One of the downsides of starting Christmas so soon is that it finishes too soon. Obviously, if the season starts commercially just after Halloween, and the Christmas lights go on at the beginning of November, and the party season gets going in early December, you’re over the celebrations by St Stephen’s, or Boxing Day, with one last hurrah on New Year’s Eve. As an uncle of mine used to say dolefully, after tea on Christmas Day: “That’s Christmas over for another year.” Wrong, obviously. Christmas goes on for Twelve Days, Christmas Eve to Epiphany, a feast we do not keep by putting the bald Christmas trees out.
In fact, I’d say myself that we shouldn’t give up on Christmas until Candlemas, February 2. That was the way the Church’s calendar intended it: the Christmas season extended right through the second most dispiriting month of the year, right into the most depressing one. January without Christmas can be a downbeat month, but if we think of it as a modified extension of the Christmas season, it has an altogether different character.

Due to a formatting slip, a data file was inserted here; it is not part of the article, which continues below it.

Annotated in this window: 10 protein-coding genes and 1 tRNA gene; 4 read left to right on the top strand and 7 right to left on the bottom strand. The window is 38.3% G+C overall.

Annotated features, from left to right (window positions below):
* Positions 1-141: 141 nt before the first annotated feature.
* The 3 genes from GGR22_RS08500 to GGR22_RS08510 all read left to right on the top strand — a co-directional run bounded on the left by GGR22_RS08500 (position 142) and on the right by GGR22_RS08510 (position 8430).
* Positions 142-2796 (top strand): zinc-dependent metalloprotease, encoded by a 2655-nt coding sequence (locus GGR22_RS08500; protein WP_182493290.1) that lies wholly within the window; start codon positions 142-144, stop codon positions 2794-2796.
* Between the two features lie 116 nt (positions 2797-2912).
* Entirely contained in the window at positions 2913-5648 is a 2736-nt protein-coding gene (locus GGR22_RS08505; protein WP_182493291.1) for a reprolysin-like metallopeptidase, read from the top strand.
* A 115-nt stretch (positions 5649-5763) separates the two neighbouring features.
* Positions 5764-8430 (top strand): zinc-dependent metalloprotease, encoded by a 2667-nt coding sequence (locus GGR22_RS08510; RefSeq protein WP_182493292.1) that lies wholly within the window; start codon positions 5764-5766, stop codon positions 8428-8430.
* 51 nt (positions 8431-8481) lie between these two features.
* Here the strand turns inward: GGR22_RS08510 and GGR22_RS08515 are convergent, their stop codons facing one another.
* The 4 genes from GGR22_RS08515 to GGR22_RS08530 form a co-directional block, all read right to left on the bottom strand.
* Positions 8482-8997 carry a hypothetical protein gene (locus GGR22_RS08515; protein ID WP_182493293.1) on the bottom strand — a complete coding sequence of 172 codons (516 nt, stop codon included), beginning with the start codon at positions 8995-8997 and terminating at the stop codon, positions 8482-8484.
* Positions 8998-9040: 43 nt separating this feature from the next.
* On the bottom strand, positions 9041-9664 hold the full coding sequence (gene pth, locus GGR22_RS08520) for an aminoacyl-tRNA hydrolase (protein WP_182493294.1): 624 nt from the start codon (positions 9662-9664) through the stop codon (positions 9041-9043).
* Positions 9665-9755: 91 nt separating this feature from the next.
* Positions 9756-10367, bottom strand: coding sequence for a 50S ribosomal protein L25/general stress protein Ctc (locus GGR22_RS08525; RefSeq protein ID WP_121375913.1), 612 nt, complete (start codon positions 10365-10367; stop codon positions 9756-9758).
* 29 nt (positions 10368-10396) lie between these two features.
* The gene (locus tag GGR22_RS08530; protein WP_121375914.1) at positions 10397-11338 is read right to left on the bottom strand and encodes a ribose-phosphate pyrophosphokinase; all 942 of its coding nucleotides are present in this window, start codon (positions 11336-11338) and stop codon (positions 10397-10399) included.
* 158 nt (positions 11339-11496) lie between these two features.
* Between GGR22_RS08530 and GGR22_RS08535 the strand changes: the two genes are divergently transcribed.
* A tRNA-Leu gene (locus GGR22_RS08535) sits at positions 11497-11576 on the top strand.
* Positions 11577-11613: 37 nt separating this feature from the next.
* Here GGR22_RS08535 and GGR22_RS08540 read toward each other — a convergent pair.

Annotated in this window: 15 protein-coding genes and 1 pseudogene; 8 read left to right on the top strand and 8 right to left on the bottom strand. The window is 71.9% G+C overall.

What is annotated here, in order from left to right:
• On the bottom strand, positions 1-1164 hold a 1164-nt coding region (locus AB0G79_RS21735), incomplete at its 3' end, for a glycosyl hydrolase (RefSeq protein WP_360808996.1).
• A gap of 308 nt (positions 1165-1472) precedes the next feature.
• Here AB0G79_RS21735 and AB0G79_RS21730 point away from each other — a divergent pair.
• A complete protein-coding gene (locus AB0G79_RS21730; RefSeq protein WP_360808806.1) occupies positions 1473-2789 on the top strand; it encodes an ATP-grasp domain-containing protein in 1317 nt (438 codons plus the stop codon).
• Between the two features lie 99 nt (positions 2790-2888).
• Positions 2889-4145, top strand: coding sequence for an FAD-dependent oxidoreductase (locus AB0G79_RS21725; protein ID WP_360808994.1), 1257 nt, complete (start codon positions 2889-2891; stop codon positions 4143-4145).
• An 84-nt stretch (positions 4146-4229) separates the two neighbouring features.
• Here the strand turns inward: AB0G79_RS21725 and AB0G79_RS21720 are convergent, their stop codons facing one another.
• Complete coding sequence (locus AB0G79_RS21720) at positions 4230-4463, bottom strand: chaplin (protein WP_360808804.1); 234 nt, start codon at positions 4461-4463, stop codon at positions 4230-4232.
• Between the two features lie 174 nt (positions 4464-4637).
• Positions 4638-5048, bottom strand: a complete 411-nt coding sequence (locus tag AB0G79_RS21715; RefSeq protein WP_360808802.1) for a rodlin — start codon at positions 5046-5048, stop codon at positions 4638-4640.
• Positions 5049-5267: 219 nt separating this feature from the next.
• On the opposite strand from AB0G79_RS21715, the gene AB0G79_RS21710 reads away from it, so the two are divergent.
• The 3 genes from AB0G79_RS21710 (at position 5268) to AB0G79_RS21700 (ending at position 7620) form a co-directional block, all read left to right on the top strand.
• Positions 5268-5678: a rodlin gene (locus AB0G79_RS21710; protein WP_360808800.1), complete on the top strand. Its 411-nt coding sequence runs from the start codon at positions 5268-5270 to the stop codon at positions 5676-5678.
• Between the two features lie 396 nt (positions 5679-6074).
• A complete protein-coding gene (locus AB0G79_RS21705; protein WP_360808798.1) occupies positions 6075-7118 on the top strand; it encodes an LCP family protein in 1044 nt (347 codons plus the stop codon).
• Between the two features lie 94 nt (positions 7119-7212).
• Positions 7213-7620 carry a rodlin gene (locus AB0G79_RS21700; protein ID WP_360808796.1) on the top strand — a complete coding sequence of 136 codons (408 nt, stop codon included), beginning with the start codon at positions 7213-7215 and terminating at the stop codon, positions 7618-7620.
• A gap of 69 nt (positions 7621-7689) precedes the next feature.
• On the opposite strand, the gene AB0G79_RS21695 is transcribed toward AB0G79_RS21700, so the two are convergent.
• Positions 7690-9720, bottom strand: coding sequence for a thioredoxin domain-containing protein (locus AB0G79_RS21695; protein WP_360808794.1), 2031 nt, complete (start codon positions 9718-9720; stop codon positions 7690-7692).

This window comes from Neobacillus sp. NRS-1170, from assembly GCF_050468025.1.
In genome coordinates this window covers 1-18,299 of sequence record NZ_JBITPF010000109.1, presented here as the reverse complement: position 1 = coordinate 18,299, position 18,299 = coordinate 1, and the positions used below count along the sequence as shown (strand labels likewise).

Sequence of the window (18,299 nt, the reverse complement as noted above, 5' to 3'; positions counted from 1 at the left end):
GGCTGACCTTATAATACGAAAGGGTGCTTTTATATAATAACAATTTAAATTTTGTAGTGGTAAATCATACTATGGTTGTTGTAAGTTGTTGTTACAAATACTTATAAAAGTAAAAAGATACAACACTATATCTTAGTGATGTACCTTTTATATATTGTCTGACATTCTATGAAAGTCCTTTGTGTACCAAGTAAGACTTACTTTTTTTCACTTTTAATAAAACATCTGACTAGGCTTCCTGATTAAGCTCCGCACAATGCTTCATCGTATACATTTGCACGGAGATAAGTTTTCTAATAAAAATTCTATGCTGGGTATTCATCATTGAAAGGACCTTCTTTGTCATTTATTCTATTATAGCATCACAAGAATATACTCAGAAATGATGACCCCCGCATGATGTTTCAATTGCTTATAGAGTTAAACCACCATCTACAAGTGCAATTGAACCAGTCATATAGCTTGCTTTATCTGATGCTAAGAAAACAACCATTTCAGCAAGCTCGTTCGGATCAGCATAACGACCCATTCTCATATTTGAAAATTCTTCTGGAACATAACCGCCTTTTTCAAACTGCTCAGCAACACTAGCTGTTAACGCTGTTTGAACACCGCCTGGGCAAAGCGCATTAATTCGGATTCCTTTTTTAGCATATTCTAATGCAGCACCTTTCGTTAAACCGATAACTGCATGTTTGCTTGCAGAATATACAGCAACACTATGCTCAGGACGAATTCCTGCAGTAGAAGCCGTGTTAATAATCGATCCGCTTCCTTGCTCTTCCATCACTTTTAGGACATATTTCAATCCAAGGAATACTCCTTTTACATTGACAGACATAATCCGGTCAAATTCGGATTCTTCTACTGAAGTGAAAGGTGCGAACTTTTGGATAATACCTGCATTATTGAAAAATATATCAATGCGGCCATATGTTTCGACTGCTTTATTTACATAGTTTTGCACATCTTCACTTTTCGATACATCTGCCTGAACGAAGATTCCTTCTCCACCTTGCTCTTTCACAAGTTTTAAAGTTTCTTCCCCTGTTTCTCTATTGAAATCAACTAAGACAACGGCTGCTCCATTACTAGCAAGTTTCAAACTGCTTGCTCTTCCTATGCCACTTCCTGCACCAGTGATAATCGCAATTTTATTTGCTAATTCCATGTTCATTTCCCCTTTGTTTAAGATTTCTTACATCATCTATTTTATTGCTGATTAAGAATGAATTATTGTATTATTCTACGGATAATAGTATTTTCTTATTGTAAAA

The article is illustrated with a picture of Christmas trees being thrown away. Of course, if you've had a "live" tree up since Thanksgiving, you might need to dispose of it (we recycle ours) well before February 2! But she's right that we need to keep Christmas going. I find the calendar of the Extraordinary Form of the Latin Rite to help, because instead of jumping right into a short portion of Ordinary Time after the Feast of the Baptism of Our Lord, it continues with the Season after Epiphany. Just seeing that term Epiphany for each Sunday between January 6 and February 2 reminds me that we are still celebrating Christmas, at least liturgically.
But for now we are celebrating the Nativity of Jesus in the Octave of the Christmas Feast. Happy Feast of St. John, the beloved disciple! Happy second day of Christmas, 2016-2017! Merry Christmas!